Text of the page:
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The final countdown

The European Union’s plans for pension reform and its solvency requirements could deal a deadly blow to final-salary schemes.

dareen philp
Philp: ’The paper’s positive aspects are overshadowed by the proposals to apply Solvency II-type regulation to UK pensions. This would pile extra pressure on employers’

While the UK presses ahead with its plans for pension reform, including auto-enrolment and public sector pension reform, new European Union rules could have potentially dire implications for UK final-salary schemes.

Last month saw the publication of the European Commission’s white paper on pension reform and the bad news for the UK is that the proposals could kill the few remaining private sector final-salary schemes stone dead.

The stated intentions of the EC’s paper is “to help people save more and ensure that pension promises are kept and people get what they expect in retirement”.

It intends to help and encourage governments to boost the take-up of pension saving by encouraging private pension savings, making occupational pensions more secure and making it easier for people to transfer pension benefits within Europe.

However, many pension consultants suggest despite these good intentions, the EC’s actions could put the final nail in the coffin of private sector defined-benefit schemes due to its insistence on pushing Solvency II-type safeguardson DB schemes.

PwC head Raj Mody says: “While attempting to improve pension scheme security, these new rules could kill off occupational pension schemes.”

As part of it consultation for the white paper, the EC asked European pension regulator the European Insurance and Occupational Pensions Auth-ority to review the directive which sets out the regulation of workplace pension schemes, with a particular emphasis on how the funding rules for pension schemes could be further harmonised across Europe.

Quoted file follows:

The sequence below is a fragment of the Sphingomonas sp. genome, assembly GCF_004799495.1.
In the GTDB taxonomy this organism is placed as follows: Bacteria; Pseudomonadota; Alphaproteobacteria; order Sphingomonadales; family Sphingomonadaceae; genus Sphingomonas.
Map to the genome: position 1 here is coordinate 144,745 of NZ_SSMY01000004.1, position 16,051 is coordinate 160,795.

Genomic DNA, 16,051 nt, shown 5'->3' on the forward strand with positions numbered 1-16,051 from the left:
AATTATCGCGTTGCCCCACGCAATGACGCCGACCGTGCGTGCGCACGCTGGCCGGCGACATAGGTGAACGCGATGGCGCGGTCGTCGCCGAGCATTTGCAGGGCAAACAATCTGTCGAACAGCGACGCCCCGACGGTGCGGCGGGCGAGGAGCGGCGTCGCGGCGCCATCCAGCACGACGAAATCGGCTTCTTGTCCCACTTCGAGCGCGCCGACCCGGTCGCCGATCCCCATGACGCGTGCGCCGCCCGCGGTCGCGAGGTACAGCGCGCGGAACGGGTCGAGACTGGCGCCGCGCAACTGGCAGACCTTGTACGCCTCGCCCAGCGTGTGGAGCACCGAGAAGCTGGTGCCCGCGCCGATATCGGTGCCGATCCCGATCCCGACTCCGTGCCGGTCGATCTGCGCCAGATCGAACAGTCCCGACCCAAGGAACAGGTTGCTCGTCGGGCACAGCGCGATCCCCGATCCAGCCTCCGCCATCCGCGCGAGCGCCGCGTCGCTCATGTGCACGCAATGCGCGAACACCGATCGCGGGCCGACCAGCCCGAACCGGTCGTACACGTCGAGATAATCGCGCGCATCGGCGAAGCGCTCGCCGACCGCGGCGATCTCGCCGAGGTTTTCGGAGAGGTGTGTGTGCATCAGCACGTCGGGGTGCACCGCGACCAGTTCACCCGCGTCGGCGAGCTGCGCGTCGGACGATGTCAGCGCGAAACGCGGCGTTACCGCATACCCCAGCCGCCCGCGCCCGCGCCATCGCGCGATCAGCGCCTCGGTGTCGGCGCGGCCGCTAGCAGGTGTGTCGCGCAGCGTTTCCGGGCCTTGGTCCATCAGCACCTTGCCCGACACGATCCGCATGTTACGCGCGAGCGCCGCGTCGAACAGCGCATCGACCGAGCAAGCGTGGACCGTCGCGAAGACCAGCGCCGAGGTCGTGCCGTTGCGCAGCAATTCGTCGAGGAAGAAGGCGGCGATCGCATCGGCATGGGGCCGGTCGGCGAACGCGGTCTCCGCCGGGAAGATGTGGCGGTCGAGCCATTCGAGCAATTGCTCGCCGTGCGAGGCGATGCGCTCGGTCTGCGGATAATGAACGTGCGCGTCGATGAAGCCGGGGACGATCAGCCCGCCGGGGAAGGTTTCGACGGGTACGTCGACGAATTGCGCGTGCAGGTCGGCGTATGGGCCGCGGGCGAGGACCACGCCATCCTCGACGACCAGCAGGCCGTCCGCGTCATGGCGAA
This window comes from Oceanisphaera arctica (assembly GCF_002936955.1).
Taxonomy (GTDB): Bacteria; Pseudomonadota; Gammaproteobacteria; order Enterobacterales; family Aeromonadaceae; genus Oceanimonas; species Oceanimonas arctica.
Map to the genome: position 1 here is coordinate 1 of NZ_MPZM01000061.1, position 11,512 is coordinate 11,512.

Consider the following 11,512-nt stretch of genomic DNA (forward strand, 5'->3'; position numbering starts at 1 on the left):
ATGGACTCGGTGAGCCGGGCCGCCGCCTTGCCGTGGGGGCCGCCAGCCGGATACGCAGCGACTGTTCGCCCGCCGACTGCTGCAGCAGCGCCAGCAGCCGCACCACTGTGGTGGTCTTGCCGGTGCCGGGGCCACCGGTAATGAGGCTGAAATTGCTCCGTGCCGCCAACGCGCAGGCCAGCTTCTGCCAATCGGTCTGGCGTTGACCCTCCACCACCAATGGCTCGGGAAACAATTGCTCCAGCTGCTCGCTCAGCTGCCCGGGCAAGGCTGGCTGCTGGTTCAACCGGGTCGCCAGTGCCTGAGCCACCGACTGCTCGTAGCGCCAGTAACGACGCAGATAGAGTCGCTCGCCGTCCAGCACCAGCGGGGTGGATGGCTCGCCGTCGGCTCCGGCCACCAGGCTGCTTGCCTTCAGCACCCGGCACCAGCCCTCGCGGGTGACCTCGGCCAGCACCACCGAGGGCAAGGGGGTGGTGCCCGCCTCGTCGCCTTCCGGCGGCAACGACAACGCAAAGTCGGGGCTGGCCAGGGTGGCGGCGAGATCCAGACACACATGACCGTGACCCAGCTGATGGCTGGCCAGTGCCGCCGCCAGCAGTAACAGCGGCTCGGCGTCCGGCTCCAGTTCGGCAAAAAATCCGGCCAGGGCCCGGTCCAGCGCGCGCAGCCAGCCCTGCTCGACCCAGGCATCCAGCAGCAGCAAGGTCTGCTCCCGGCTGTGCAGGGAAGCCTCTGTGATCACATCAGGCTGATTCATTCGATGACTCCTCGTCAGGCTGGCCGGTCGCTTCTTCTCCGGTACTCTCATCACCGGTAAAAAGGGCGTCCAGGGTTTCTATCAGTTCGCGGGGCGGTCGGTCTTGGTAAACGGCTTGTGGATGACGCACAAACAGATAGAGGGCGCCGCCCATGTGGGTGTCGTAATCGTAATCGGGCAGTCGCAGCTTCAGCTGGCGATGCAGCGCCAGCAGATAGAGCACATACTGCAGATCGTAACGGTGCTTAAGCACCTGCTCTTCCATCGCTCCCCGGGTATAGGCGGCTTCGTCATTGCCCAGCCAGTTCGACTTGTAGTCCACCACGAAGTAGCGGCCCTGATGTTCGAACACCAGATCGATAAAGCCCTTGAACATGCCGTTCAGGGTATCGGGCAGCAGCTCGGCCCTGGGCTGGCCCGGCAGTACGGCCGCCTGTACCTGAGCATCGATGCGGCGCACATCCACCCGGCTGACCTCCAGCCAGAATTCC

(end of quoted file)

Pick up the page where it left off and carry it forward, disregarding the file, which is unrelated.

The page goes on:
Solvency II was the EC’s answer to the standardisation of capital adequacy for insurance companies across Europe and EC commissioner responsible for internal markets and services Michel Barnier promp-ted the review to look at similar measures for pension schemes.

The EC’s white paper has formally endorsed the proposals and pension schemes face two particular issues – meeting higher funding standards than the currently have to and adopting much more cautious investment strategies.

Solvency II-type requirements would mean pension schemes would be forced to hold enough assets to meet the cost of buying an annuity for every scheme member at all times instead of the much more lenient solvency requirements, which acknowledges that scheme liabilities fall due over a considerable length of time.

The cost of meeting this higher funding standard has been put at between the Department of Work and Pensions’ estimate of £100bn and the £600bn that JP Morgan Asset Management says it will cost.

In addition, Solvency II-type requirements for pension schemes would see schemes having to move into much less risky assets, effectively fixed income and cash, as holding a significant allocation to equities would require an even higher funding ratio to take volatility into account.

Osborne Clarke pensions partner Keith Webster warns that the combination of these two factors would make it counter-productive for pension schemes to invest in equities and could undermine stock-markets and withdraw vital funding for businesses if pension schemes withdraw the billions of pounds they currently have invested.